When it comes to matched betting on horse racing, many people have opposing views.
The reason for this is simple; horse racing prices change quickly in the final 15 minutes before a race.
But it’s not a bad thing. If you know what you’re doing, matched betting on horse racing is one of the most lucrative angles in matched betting. Sure there’s some jargon to understand but with a little effort, it’ll soon pay you back nicely.
So in this article, we’re going to explain how it’s best approached…
Why is Matched Betting Different in Horse Racing?
Matched Betting is essentially using the free bets from bookmakers to profit. There are plenty of different strategies to lock in a profit, but some bookmaker bonuses and promotions favour horse racing. Matched betting in a nutshell is when you place a back bet with the bookmaker, and then place a lay bet with an exchange to remove any risk whilst still recieving a bonus.
A classic example of this is a free bet offer from Paddy Power “Bet £20 Get £20 on the Cheltenham Festival”.
The steps to profit are as follows:
- Find a selection that is very close in price between Paddy Power and an exchange.
- Place a £20 back bet with Paddy Power, and then cancel any risk by placing an opposing lay bet with a betting exchange.
- You’ll likely have a small “qualifying loss” (commission on the exchange bet). This is effectively the price you pay for a £20 free bet.
- After the bet settles, you’re credited with the free bet from Paddy Power.
- Next, we repeat the process with the free bet to make some easy cash.
Sourcing the best odds matches and calculating the correct stakes here is the trickier part. With the free bet, we need to factor in that the free bet stake is not included with returns.
With the odds continuously changing and the need to calculate the optimum stakes it’s best to use a matched betting service. See why in our full OddsMonkey review here.
However, there are many different offer types, some of which are specific to horse racing. Exploiting those can be more lucrative than others…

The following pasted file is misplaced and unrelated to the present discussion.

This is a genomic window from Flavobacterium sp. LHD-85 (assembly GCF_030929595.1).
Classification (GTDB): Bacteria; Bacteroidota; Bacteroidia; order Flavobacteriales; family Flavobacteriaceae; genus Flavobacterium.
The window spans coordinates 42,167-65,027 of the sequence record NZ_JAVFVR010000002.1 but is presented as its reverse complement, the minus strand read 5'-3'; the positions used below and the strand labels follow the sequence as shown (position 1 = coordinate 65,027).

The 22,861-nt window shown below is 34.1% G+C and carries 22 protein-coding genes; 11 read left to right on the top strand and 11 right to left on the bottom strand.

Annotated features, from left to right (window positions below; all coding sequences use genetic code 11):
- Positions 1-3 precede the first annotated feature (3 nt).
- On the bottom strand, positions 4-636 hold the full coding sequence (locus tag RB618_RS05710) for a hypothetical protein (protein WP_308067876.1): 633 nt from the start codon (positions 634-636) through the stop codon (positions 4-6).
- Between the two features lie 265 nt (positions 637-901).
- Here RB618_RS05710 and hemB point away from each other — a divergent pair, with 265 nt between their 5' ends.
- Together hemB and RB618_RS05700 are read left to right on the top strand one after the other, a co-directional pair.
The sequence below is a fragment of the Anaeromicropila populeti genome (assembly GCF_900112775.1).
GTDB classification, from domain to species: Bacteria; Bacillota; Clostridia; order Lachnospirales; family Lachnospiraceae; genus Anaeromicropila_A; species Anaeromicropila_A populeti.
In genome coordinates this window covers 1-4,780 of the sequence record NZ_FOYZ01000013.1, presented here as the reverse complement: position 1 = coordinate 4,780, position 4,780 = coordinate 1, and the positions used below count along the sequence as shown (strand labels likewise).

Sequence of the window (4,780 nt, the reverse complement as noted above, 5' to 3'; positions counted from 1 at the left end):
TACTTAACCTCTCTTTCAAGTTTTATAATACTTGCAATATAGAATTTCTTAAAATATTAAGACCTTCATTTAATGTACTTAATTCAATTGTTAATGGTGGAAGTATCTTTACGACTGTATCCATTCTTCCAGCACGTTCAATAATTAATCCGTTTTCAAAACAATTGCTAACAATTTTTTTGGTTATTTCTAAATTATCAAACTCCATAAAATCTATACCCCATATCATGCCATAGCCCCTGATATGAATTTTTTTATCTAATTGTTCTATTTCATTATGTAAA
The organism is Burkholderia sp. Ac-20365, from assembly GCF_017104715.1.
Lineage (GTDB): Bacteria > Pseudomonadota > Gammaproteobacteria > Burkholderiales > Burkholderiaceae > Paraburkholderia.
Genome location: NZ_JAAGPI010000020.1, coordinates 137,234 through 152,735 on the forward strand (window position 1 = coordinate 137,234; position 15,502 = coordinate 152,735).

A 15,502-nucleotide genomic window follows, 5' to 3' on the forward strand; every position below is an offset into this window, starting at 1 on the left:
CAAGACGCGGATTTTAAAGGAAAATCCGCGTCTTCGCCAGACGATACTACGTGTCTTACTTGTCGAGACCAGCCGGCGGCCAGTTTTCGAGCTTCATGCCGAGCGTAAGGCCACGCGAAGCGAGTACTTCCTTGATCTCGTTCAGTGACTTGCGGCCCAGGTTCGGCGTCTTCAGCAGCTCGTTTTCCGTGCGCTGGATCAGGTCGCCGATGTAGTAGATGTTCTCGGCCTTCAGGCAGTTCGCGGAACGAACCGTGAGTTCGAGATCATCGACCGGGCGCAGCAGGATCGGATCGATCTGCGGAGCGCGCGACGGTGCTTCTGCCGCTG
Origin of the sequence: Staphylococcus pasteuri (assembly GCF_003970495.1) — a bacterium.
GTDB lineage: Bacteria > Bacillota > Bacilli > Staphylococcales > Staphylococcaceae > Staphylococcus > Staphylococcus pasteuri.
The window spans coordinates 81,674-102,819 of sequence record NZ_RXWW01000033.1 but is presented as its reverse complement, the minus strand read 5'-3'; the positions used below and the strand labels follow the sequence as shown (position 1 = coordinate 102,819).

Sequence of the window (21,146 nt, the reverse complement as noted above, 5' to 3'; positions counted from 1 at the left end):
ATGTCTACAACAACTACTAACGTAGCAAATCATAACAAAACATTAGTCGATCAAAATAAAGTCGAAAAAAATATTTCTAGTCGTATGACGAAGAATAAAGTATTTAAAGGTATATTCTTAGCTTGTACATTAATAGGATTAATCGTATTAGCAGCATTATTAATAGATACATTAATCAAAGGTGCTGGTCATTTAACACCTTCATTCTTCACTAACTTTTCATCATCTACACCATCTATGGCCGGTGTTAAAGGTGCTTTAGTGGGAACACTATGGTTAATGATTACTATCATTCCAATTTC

Matched Betting In Horse Racing: Which Offers?
One of the most profitable matched betting tips for racing is to be excessively prepared.
As I mentioned in the introduction, there are two ways to look at matched betting in horse racing. To beginners it’s often viewed as a problem, odds changing as you place your bets is frustrating and stakes may need to be re-calculated. But to more advanced matched bettors, it’s a gift. Responding quickly before the bookies have time to update often means more profits, plus if you can adapt to the multiple horse races each day – you can get a lot more done.
Matched betting in horse racing might not be as popular as other sports like football, but it’s the most profitable application of the strategy in my view.
It all depends on what offers or bonuses are available with the bookmaker of choice, to be honest. For example, any bookmaker can decide to do a “Bet £25 Get £25” offer on any sport; but it’s now quite rare to see (without extra terms). Alternate offer types like second-place refunds, each-way bonuses and horse racing loyalty clubs are all easy targets.
Another suggestion is to plan ahead. Around major sporting events like the National or Cheltenham, the bookies often increase their offers. They don’t last for long but for some, they can provide a very lucrative week’s result.
Profitable Matched Betting Approaches to Horse Racing:
It’s easy to profit with a basic matched betting offer but the best results come from bespoke offers…
The two most important things to master when matched betting on horse racing are;
- Learn how to use a Price Matcher
- Learn how to use a Bet Calculator
When you know and understand how to use both, then the door opens for some very interesting strategies. The next important thing is that you fully understand how to use betting exchanges effectively.